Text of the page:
Sawamura Ryūhei's and Miyata's counters have been compared numerous times. The difference is that Sawamura strikes his opponent whenever he sees an opening; Miyata only steps into his opponent's punches when they are fully in motion. The result can be seen in Miyata's KO ratio, which even rivals Ippo's.
Miyata is regarded as the third most talented boxer in the series, behind Ricardo Martinez and Takamura Mamoru.
Since Miyata is a counter specialist, all of his punches are potential Sunday punches.
- Detroit Style
- Jolt Counter
- Cross Counter
- Flicker Jab
- Motionless Jab
- Pin-Point Counter
- Corkscrew Counter
- Speed Hell - The moment in which Miyata decides to go full speed. He can launch a flurry of different punches from many different angles, and advances so quickly that to his opponent it looks as if they're staring down several Miyata's at once. It was first shown during his fight with Randy Boy Jr. when Miyata felt like he had to compensate for Randy Boy's constant switch hitting with more speed. Takamura (as well as his then opponent Bryan Hawk) also used this move, but since Miyata is a Featherweight his Speed Hell is much faster. Speed Hell drains Miyata of his already low energy reserves.
- Southpaw Hitman Style - used during his match with Mashiba as a feint. Miyata performed a shoulder block to deflect one of Mashiba's flicker jabs, then closed in and performed a cross counter to Mashiba's jaw.
- Flicker Jab - to be demonstrate and used for his sparring against Kimura. However Miyata used it for once so that Kimura could learned on how to evade Flicker Jabs against Mashiba for the Champion Carnival Junior Lightweight.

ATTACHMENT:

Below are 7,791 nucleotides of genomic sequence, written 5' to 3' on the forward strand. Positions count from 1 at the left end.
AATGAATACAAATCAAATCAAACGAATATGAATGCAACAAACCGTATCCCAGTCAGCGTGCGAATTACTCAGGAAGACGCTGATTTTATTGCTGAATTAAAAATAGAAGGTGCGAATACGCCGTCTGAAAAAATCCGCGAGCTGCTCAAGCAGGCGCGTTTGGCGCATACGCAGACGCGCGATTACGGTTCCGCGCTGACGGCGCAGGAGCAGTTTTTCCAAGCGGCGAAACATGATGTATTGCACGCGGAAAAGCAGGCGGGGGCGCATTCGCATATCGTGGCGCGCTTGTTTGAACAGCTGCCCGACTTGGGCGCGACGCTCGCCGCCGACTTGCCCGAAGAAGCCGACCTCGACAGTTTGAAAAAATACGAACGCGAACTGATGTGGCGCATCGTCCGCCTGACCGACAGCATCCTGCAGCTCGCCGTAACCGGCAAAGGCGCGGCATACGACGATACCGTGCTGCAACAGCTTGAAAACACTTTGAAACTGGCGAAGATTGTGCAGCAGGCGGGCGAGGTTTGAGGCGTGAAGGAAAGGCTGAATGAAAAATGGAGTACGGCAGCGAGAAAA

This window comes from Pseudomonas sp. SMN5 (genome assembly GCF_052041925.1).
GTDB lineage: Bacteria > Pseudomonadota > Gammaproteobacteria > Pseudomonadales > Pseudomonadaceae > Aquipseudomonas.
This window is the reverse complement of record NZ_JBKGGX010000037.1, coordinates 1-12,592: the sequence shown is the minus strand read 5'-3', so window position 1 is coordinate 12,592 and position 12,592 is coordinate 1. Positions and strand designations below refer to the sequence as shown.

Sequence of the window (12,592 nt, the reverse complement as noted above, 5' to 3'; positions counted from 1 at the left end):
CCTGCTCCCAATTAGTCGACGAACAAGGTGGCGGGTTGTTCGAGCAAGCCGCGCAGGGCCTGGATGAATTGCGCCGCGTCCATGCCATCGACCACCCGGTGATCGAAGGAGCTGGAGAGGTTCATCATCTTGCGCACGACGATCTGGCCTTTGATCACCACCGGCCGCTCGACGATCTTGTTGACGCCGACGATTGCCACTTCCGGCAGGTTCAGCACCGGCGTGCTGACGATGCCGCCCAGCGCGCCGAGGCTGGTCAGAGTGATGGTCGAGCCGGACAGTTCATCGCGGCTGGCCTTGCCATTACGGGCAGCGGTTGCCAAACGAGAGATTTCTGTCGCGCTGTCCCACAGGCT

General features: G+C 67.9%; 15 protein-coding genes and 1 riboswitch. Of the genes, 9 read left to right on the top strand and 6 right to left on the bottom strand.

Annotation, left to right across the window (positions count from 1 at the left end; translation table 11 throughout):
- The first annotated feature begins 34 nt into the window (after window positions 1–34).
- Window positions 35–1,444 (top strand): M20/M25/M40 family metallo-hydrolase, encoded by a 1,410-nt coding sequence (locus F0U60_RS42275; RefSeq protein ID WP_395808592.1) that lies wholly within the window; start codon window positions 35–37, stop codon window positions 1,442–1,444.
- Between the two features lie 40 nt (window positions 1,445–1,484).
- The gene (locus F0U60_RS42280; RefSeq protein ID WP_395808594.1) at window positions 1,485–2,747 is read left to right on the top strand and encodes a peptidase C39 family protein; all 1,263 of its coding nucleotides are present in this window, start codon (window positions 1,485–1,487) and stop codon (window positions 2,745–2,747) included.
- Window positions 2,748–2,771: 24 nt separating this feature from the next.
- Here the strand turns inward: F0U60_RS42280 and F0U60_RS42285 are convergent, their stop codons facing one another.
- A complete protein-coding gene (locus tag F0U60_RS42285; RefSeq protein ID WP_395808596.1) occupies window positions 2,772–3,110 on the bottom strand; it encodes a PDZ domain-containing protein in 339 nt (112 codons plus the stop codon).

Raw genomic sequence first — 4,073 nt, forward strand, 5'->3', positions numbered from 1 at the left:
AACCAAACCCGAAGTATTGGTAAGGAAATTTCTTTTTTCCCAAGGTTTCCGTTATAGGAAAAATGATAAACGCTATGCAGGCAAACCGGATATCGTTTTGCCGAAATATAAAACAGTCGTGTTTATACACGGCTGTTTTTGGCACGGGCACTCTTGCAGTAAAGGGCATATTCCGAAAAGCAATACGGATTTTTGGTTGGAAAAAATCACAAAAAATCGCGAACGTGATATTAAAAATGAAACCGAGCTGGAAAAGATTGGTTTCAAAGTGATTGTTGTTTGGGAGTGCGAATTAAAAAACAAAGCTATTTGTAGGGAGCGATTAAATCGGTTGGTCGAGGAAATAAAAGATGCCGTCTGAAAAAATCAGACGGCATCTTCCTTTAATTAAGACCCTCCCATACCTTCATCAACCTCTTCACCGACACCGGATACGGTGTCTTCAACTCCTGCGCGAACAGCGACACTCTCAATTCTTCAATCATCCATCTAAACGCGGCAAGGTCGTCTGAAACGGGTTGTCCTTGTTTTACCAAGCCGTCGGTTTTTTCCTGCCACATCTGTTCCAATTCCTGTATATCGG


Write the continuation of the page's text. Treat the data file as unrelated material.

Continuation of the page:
Miyata's father has pointed out that his regular punches lack power, and Sawamura has said that although his counters are powerful, they are also predictable. Sendō Takeshi also made this apparent by dodging every punch Miyata threw at him during a spar, having realized that he was always aiming for the head. He went as far to say that his fighting style is far too simple for the world stage. Miyata's maybe biggest problem is his stubbornness to use counter-boxing, having no other big punches in his repertoire. Takamura helps to improve Miyata's counters by informing him of his tendency to just use his arms with no rotation, rather than putting his entire back into it.
Like Takamura, Miyata often has problems with cutting weight. In addition to this, and possibly as a result of it, he is very susceptible to body blows. It has been stated that Miyata's build should be limited at the Jr. Lightweight and Lightweight divisions. As such he kept up a brutal pace of one match a month to keep himself at the maximum allowed weight for the Featherweight Division.
- Miyata learned to speak Thai while training in Thailand. His level of proficiency is unknown.
- When he encountered Randy Boy Junior, he also spoke in English.
- The most panels that Miyata has smiled in in the manga is when he sparred with Sendou before OPBF unification title match.
- His character design, boxing style, and personality are based on author George Morikawa's best friend.
- According to the Japanese Wiki, Miyata's fighting style is modeled after Sugar Ray Leonard, and his appear is modeled after Takahashi Naoto (who also runs Morikawa's boxing gym J B Sports.)